Study region and groups
We run this study from January to July 2019 in the rural region of Viamão, Rio Grande do Sul state, Brazil, near the southern limit of the distribution of brown howler monkeys (Culot et al. 2019). The landscape of the region is composed of a mosaic of forest fragments with varying levels of disturbance, crops, pastures and rural and suburban human settlements. At the patch-scale, we analyzed fecal samples of 60 groups of howlers (2-9 individuals, mean=5, SD=2) that inhabited 60 isolated forest fragments (1.2-257 ha, mean=25.8, SD=50.5, median=6.7, Fig. 1a). We analyzed independent landscapes surrounding 32 of these forest fragments for the analysis at the patch-landscape-scale (Fig. 1b). Howler group size in this subsample ranged from two to seven individuals (mean=5, SD=2, N=32).
Fecal sample collection and parasitological analysis
We collected 295 fecal samples from all individuals of the 60 groups once for the analysis at the patch-scale. We used the subsample of 32 groups above for the analysis at the patch-landscape-scale. Our sampling was approved by the Brazilian System of Authorization and Information on Biodiversity (SISBIO license nr 66648-1), although the Brazilian legislation (Article 10 of IBAMA’s Normative Instruction nr. 154, 1st March 2007) does not require a license for the collection of fecal samples outside of legally protected nature reserves.
We collected ca. 2 g of material from the center of each stool to avoid contamination with larvae, eggs and oocysts found on the forest floor (Gillespie 2006) using disposable wooden spatulas. We pooled all individual samples of each howler group for assessing their parasite richness and preserved them in 10% formalin. This pooling increases the likelihood of detecting the group’s parasites because the release of eggs, oocysts and larvae is not continuous; that is, while a parasite of a given host may lay eggs in a given day, a conspecific parasite in another host individual from the same species may not (Gillespie 2006). Therefore, the likelihood of sampling all parasite taxa may increase with an increase in the number of stools composing a group’s fecal pool. We included the number of fecal samples (=howler group size) per patch or patch-landscape in the modelling to assess its potential effect on the patterns of parasite richness. We transported the fecal samples in ice within 8 h of collection and stored them in a refrigerator at ca. 2ºC until analysis, which took place after one to eight months of collection.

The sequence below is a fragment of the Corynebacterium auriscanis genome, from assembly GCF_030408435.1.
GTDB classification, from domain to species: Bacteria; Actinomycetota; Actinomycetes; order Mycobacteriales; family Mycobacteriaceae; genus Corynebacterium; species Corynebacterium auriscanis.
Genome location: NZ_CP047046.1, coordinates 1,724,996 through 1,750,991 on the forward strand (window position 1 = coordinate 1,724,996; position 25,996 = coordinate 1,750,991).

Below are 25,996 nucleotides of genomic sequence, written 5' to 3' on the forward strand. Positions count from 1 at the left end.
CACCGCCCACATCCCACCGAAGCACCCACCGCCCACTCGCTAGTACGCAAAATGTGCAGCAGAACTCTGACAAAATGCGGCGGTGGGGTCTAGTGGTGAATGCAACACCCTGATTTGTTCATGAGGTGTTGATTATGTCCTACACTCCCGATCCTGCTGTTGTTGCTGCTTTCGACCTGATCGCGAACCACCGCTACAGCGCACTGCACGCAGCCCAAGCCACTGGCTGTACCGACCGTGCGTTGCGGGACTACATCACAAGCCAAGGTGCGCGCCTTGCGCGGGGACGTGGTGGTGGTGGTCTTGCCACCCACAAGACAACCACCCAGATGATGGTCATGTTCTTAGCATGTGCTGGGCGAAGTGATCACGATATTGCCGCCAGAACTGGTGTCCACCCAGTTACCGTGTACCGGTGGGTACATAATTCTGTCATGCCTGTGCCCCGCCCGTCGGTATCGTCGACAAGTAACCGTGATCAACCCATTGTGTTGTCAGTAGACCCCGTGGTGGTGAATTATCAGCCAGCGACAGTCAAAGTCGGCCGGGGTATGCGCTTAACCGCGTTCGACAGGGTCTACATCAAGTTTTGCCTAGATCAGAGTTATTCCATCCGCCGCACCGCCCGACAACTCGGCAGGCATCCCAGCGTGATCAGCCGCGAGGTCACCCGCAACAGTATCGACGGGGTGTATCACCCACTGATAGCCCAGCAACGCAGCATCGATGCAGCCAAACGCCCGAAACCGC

We used the flotation and the centrifuge-sedimentation in formalin ethyl-acetate techniques (De Carli 2001) to separate eggs, oocysts, cysts, larvae and adult parasites from the fecal remains of 4 g of each group’s fecal pool. We analyzed the slides under an Olympus CH30 stereoscopic microscope using 200x magnification lenses.
We classified the parasite richness (number of parasite species) of each fecal pool into four categories: (a) overall richness, and richness of species with (b) direct cycle and transmission via ingestion of the infective stage in the arboreal milieu (hereafter direct-arboreal), (c) direct cycle and transmission via ingestion of the infective stage on the ground (hereafter direct-soil) and (d) indirect cycle and transmission via ingestion of the intermediate host (hereafter indirect-IH). We took advantage of adult helminth specimens recovered in necropsies of howler monkeys that died in conflicts with the study region’s anthropogenic environment (Jesus et al. submitted) to identify the helminths at the species or genus levels because the taxonomic identification of eggs is unreliable (Gillespie 2006; Solórzano-García and Pérez-Ponce de Léon 2017).
We treated each forest fragment as a sampling unit in the patch-scale approach. We estimated fragment area (size) using polygons created in Google Earth Pro version 7.1.8 (Google Inc. 2017). For the patch-landscape-scale approach, we estimated forest cover, matrix permeability, patch density and Euclidean mean distance to the nearest fragment (Table 1) in radii from the center of the focal fragment (Arroyo-Rodríguez and Fahrig 2014) of each of the 32 independent patch-landscape sampling units.
We quantified the types of land cover in each landscape using satellite images with 30-m spatial resolution made available by the Brazilian Annual Land Use and Land Cover Mapping Project (MapBiomas, collection 4). We classified the land cover types following MapBiomas: forest formation (including dense, open and mixed ombrophilous forests, semideciduous and deciduous seasonal forests, and secondary forest), planted forest of commercial tree species, grasslands, farming (including annual and perennial crops and pasture), wetlands, water (rivers and lakes) and urban infrastructure (urban areas with a predominance of non-vegetated surfaces, including buildings and roads and other transportation infrastructure). The mapping of the MapBiomas Project has an accuracy of 85.8% for the Atlantic Forest biome. We used ArcGis 10.3 (Esri 2014) for the GIS processing and Fragstats (McGarigal et al. 2012) to calculate the landscape metrics described below.